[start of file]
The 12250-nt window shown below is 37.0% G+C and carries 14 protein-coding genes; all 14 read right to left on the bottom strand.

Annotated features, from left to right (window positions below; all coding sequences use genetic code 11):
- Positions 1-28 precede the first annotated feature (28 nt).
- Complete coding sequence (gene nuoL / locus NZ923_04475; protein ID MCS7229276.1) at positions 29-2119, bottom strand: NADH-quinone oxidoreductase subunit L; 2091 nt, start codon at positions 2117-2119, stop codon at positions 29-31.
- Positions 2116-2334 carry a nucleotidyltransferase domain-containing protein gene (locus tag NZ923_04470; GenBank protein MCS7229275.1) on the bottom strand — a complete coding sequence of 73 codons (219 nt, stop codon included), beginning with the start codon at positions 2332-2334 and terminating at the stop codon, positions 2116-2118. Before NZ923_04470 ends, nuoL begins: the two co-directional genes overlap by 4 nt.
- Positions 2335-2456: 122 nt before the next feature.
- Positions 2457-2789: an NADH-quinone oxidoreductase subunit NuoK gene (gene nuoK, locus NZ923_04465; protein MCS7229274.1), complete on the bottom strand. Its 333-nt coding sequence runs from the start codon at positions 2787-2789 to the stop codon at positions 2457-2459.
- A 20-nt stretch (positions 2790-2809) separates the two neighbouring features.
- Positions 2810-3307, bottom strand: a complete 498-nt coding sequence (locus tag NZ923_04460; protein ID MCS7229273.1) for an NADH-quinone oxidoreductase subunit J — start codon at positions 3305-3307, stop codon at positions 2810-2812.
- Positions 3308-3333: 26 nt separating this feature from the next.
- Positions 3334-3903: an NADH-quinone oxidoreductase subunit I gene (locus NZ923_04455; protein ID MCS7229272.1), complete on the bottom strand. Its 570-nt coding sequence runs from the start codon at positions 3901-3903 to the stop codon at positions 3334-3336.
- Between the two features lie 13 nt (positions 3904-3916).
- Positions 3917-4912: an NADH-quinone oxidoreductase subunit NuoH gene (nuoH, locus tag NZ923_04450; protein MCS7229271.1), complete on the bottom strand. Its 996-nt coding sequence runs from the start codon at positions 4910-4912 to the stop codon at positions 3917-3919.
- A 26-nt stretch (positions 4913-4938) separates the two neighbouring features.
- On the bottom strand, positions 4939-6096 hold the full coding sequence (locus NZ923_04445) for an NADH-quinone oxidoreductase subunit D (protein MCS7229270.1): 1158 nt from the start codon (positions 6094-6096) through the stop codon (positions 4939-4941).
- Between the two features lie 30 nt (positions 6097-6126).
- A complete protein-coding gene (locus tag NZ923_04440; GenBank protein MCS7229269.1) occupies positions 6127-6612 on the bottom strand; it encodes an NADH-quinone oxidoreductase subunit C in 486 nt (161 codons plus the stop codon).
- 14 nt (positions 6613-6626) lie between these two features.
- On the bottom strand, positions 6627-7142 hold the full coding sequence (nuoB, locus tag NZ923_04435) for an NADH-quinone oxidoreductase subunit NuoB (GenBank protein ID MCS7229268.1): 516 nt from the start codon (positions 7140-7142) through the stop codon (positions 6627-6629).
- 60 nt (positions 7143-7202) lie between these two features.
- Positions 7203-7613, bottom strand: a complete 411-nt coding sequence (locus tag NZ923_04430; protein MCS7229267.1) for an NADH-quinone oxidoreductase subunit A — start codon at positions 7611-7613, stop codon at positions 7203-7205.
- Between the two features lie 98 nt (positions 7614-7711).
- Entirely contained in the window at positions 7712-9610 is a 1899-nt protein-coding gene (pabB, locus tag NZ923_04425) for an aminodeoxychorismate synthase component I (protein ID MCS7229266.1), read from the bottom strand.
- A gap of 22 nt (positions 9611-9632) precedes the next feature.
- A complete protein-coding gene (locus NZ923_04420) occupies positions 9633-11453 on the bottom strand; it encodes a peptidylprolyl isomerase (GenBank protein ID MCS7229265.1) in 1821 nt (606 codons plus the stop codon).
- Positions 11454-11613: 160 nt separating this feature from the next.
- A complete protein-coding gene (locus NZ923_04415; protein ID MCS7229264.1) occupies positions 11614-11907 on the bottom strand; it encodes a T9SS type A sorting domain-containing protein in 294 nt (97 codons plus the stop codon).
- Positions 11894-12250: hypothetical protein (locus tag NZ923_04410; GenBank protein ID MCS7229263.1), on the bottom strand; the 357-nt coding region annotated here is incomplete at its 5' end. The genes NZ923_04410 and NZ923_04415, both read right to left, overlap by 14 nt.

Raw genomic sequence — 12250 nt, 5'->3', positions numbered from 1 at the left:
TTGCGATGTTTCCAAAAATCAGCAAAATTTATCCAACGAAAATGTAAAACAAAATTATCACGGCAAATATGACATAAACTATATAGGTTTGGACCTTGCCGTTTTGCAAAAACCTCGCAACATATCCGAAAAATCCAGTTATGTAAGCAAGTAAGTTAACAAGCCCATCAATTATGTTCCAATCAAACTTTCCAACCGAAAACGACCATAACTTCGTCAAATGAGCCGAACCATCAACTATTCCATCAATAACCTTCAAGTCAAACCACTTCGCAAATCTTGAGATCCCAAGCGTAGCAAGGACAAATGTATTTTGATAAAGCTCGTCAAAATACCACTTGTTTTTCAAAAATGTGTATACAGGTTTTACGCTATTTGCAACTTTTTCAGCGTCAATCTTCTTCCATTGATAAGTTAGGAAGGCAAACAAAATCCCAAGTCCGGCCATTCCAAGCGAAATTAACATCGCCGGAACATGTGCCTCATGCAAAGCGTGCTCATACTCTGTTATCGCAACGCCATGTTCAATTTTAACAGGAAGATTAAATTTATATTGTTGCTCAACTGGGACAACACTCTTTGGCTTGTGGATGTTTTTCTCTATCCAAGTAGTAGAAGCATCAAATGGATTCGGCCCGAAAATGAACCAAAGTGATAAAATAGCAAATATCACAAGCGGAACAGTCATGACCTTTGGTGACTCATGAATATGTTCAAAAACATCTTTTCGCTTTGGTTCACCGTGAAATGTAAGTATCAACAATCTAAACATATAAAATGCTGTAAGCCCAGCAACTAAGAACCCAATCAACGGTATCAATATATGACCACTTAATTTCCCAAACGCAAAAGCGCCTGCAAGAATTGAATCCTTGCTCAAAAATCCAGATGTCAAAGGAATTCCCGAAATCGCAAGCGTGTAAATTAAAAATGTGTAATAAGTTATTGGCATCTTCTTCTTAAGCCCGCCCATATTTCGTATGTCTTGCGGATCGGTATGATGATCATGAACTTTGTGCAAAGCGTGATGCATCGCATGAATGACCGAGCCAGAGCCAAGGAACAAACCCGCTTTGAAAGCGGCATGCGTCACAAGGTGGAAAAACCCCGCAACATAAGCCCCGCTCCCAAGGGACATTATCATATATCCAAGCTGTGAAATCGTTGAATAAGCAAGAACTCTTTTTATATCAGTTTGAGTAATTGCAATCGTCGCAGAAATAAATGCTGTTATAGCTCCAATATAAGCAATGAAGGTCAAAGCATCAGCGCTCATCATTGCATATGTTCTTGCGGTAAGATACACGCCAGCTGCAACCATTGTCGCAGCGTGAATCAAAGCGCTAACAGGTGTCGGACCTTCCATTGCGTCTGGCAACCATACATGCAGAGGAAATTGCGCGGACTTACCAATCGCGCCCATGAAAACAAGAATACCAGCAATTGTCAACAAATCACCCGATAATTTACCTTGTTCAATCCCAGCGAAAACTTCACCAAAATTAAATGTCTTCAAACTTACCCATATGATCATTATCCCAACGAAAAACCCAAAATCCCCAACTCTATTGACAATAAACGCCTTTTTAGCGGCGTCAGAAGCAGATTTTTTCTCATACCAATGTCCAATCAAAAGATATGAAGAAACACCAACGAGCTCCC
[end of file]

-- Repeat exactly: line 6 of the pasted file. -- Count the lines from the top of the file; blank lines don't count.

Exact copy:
- Positions 2335-2456: 122 nt before the next feature.